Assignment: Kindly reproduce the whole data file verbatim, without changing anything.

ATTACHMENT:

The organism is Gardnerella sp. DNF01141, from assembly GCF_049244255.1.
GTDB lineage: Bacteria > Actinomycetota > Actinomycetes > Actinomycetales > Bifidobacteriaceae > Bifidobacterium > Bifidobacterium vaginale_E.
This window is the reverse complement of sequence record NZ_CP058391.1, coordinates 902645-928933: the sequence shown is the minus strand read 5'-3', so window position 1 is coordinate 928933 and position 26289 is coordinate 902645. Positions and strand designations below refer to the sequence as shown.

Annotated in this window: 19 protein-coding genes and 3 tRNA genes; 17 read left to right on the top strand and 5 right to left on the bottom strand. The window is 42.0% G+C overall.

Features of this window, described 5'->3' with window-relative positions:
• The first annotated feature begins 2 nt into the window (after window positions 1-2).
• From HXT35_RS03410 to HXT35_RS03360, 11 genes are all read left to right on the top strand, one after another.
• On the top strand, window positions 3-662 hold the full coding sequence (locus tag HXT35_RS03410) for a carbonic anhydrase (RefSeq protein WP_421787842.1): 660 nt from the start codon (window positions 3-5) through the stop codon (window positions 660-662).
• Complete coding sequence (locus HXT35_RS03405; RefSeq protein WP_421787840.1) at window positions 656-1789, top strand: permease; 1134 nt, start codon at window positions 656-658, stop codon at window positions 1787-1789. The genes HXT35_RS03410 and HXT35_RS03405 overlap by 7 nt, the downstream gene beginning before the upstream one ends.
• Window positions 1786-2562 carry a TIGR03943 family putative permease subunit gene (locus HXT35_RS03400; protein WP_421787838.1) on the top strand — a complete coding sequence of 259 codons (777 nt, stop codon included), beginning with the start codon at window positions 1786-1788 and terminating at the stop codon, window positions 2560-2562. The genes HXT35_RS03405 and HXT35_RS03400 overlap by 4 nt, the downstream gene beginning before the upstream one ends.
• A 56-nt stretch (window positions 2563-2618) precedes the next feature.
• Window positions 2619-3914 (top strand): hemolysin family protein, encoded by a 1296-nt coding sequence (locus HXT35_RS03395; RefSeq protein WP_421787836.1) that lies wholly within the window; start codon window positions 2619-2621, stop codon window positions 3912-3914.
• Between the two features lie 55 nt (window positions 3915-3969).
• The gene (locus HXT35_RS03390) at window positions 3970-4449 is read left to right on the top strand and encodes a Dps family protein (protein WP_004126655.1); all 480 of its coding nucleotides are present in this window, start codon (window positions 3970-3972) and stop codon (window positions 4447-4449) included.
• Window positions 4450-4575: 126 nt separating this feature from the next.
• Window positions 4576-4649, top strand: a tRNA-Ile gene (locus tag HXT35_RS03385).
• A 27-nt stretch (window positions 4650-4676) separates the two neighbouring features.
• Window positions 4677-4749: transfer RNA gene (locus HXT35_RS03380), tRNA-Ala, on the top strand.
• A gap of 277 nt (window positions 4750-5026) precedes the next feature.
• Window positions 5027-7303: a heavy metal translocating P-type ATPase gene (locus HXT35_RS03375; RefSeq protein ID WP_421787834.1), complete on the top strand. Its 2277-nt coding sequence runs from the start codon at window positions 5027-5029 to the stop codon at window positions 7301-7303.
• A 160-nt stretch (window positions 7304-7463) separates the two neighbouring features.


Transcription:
The organism is Gardnerella sp. DNF01141, from assembly GCF_049244255.1.
GTDB lineage: Bacteria > Actinomycetota > Actinomycetes > Actinomycetales > Bifidobacteriaceae > Bifidobacterium > Bifidobacterium vaginale_E.
This window is the reverse complement of sequence record NZ_CP058391.1, coordinates 902645-928933: the sequence shown is the minus strand read 5'-3', so window position 1 is coordinate 928933 and position 26289 is coordinate 902645. Positions and strand designations below refer to the sequence as shown.

Annotated in this window: 19 protein-coding genes and 3 tRNA genes; 17 read left to right on the top strand and 5 right to left on the bottom strand. The window is 42.0% G+C overall.

Features of this window, described 5'->3' with window-relative positions:
• The first annotated feature begins 2 nt into the window (after window positions 1-2).
• From HXT35_RS03410 to HXT35_RS03360, 11 genes are all read left to right on the top strand, one after another.
• On the top strand, window positions 3-662 hold the full coding sequence (locus tag HXT35_RS03410) for a carbonic anhydrase (RefSeq protein WP_421787842.1): 660 nt from the start codon (window positions 3-5) through the stop codon (window positions 660-662).
• Complete coding sequence (locus HXT35_RS03405; RefSeq protein WP_421787840.1) at window positions 656-1789, top strand: permease; 1134 nt, start codon at window positions 656-658, stop codon at window positions 1787-1789. The genes HXT35_RS03410 and HXT35_RS03405 overlap by 7 nt, the downstream gene beginning before the upstream one ends.
• Window positions 1786-2562 carry a TIGR03943 family putative permease subunit gene (locus HXT35_RS03400; protein WP_421787838.1) on the top strand — a complete coding sequence of 259 codons (777 nt, stop codon included), beginning with the start codon at window positions 1786-1788 and terminating at the stop codon, window positions 2560-2562. The genes HXT35_RS03405 and HXT35_RS03400 overlap by 4 nt, the downstream gene beginning before the upstream one ends.
• A 56-nt stretch (window positions 2563-2618) precedes the next feature.
• Window positions 2619-3914 (top strand): hemolysin family protein, encoded by a 1296-nt coding sequence (locus HXT35_RS03395; RefSeq protein WP_421787836.1) that lies wholly within the window; start codon window positions 2619-2621, stop codon window positions 3912-3914.
• Between the two features lie 55 nt (window positions 3915-3969).
• The gene (locus HXT35_RS03390) at window positions 3970-4449 is read left to right on the top strand and encodes a Dps family protein (protein WP_004126655.1); all 480 of its coding nucleotides are present in this window, start codon (window positions 3970-3972) and stop codon (window positions 4447-4449) included.
• Window positions 4450-4575: 126 nt separating this feature from the next.
• Window positions 4576-4649, top strand: a tRNA-Ile gene (locus tag HXT35_RS03385).
• A 27-nt stretch (window positions 4650-4676) separates the two neighbouring features.
• Window positions 4677-4749: transfer RNA gene (locus HXT35_RS03380), tRNA-Ala, on the top strand.
• A gap of 277 nt (window positions 4750-5026) precedes the next feature.
• Window positions 5027-7303: a heavy metal translocating P-type ATPase gene (locus HXT35_RS03375; RefSeq protein ID WP_421787834.1), complete on the top strand. Its 2277-nt coding sequence runs from the start codon at window positions 5027-5029 to the stop codon at window positions 7301-7303.
• A 160-nt stretch (window positions 7304-7463) separates the two neighbouring features.